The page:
low oxalate foods, low oxalatediet platter

Low Oxalate Diet | Low Histamine Low Oxalate Foods List

I made some big strides in my health by addressing Mast Cell Activation Syndrome and Histamine Intolerance. But I had no idea that a low oxalate diet would do wonders for some of my most persistent and mysterious symptoms. 

Being on a complicated health journey can feel like trying to solve a mystery, can’t it? 

Here’s one of the greatest mysteries I dealt with. 

From April to October, I could walk just fine. But in the fall and winter months, my joint pain was tenfold. It was so excruciating at times that I needed a wheelchair to get around. 

I noticed some relief in some of my symptoms when I started eating a low histamine diet. 

In fact, I was doing everything I knew to make good food choices for my health.  

I was eating organic produce. I was drinking lots of water. 

I was trying to get the freshest meats.  

TIP: Learn why frozen is better than “fresh” when it comes to low histamine meat!

I even started eating seasonally to be sure I was getting the freshest produce whenever possible! 

Roasted beets, sweet potatoes, kale. 

It was like a superfood buffet in my house! 

Yet, I was plagued with ongoing debilitating joint pain. At times, it felt like shards of glass were stabbing me from the inside with each movement I made. 

I started having to use the motorized wheelchairs at the grocery store. Oh, the looks I got from people who thought I looked young and healthy and “shouldn’t need” assistance! 

My doctors had a lot of guesses as to why my pain was worse in fall and winter. 

But I ended up solving the mystery myself. 

Keep reading to learn what I discovered and how it may help you, too! 

You’ll learn: 

  • The highest oxalate foods in the western diet 
  • Easy food swaps for 6 top high oxalate foods 
  • The best low oxalate foods to eat 
  • How to follow a low oxalate diet with Histamine Intolerance 

If you learn one thing from this article, I want it to be this: DON’T STOP EATING OXALATES ALL AT ONCE!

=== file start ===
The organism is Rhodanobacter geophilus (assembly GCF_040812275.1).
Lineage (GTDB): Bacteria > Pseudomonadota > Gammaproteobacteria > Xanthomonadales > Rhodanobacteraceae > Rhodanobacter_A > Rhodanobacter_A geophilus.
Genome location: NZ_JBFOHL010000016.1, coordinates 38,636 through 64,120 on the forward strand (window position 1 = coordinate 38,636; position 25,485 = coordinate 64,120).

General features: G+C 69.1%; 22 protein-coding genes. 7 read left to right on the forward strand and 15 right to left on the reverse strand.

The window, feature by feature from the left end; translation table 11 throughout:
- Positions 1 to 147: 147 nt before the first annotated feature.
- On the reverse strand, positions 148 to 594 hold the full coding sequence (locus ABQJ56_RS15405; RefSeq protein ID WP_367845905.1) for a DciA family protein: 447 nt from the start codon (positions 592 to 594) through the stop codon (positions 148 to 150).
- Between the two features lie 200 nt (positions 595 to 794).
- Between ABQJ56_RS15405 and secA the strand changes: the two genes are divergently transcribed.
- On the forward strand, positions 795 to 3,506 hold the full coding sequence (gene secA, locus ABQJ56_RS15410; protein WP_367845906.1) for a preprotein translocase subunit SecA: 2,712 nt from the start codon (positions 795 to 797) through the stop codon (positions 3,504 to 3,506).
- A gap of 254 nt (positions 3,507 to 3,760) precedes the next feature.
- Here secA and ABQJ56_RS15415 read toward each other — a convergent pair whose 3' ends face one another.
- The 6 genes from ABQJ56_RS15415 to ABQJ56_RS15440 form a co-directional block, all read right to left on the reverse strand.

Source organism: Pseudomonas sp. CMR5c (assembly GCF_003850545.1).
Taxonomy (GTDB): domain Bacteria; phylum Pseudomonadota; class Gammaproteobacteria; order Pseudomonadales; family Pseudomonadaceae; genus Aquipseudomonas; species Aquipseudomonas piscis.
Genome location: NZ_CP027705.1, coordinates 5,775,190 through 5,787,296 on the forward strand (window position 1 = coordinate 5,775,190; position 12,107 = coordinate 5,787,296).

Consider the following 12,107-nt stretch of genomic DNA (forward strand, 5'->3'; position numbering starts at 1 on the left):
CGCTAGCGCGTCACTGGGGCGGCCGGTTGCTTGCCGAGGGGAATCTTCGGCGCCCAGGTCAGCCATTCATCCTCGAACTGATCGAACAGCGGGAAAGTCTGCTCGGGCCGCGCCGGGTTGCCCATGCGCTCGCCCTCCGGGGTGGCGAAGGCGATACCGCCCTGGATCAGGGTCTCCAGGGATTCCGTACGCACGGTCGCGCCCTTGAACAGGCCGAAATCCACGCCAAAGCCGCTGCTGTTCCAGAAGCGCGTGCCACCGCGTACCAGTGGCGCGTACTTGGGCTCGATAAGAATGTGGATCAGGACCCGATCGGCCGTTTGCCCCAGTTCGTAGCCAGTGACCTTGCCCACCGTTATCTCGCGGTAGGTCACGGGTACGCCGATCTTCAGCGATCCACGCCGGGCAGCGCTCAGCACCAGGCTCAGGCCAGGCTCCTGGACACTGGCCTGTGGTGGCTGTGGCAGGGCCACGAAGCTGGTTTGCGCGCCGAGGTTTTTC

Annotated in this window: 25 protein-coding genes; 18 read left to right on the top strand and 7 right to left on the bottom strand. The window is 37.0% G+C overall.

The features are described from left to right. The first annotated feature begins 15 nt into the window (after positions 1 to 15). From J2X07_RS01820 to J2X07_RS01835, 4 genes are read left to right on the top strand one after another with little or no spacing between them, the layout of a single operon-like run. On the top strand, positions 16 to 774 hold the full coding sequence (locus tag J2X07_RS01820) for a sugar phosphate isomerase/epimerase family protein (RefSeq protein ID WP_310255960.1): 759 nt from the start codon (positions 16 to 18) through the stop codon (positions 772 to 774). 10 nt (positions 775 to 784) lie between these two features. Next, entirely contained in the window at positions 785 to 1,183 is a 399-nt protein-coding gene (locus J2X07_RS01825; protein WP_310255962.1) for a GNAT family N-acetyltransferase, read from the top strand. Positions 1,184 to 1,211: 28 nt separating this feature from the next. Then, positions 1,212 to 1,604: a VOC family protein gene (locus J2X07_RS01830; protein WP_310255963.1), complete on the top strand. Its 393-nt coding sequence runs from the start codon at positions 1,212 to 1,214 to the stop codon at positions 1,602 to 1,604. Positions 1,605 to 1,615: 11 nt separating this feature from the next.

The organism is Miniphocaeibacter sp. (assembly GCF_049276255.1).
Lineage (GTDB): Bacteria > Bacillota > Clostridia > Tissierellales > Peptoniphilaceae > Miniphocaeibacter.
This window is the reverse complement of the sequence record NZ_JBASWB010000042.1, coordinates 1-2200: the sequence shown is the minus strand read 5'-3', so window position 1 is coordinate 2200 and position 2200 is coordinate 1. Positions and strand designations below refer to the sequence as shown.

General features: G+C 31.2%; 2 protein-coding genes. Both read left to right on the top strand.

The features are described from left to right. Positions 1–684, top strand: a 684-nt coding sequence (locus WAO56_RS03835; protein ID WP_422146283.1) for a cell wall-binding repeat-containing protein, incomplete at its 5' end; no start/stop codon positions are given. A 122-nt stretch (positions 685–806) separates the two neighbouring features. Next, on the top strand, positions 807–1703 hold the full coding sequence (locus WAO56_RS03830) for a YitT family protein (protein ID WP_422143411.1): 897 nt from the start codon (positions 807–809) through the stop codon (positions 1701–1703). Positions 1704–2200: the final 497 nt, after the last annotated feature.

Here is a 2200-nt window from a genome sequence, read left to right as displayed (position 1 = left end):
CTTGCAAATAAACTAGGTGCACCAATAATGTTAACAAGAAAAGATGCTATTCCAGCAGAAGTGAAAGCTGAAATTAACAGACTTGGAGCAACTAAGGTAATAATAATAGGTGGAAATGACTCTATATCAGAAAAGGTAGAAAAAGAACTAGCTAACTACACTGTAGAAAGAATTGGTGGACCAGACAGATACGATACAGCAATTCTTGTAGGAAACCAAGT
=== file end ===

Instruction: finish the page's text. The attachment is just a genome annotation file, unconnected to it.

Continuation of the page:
Click here to jump directly to the low histamine & low oxalate diet!

The Low Oxalate Diet: Mystery Solved! 

Before you change your diet on your own, please make sure you’re working with a healthcare practitioner who can help you with this. Never limit foods unnecessarily, and always have a licensed medical provider who is supervising your case. 

I wanted so badly to just do the basic things in life again without feeling like I’d been run over by a truck. 

I saw so many doctors trying to figure out what was wrong.  

One doctor told me I had a rare form of rheumatoid arthritis. But the medications he prescribed didn’t help at all. 

Then I was told it must be related to sunlight changes. That I needed melatonin. And to use a sunlamp in the winter. None of this helped.  

Here’s what I finally figured out… 

When I went gluten free, I replaced wheat (high histamine) with low histamine grains and nuts like: 

  • Almond flour 
  • Quinoa 
  • Millet 

And when I was eating seasonally, I was eating foods like: 

  • Roasted beets 
  • Sweet potatoes 
  • Beans 
  • Nuts 
  • Kale 
  • Swiss chard 
  • Potatoes 
  • Yams 

All these choices fit into my low histamine diet. But they had an extremely high oxalate content. 

I first found out about oxalates following Yasmina from Healing Histamine. I’d been following her to learn more about histamine and Histamine Intolerance. 

But she shared a lot of great information about other issues, too. 

That’s how I came to wonder if oxalates were behind some of my issues. 

You can learn more about the MCAS and Oxalate Intolerance connection here. 

But briefly, here’s an overview of what oxalates are. 

What Are Oxalates? 

Oxalic acid is a compound found in some plants. When ingested, oxalic acid binds to minerals in your body. This produces oxalates. 

For example, calcium oxalate forms when oxalic acid binds to calcium. This is what can lead to an increased risk of kidney stones. 

Oxalic acid and oxalates are technically two different things. But you’ll commonly see these terms used interchangeably. 

Oxalates can do a lot of damage to your body. 

When I heard about oxalates, I started looking at my diet.  

I didn’t know how to test back then. And my doctor didn’t mention elevated markers of any kind. 

Now I know that a test like the organic acids test can really help you find out if you have oxalate issues. Learn about oxalates in this post.

I always want to encourage you to work with a provider who understands these different kinds of food issues. They can help you determine your best course of action. 

And remember, you never want to give up foods unnecessarily. Getting a wide variety of nutrients is important for good health. 

My Low Oxalate Diet Health Improvements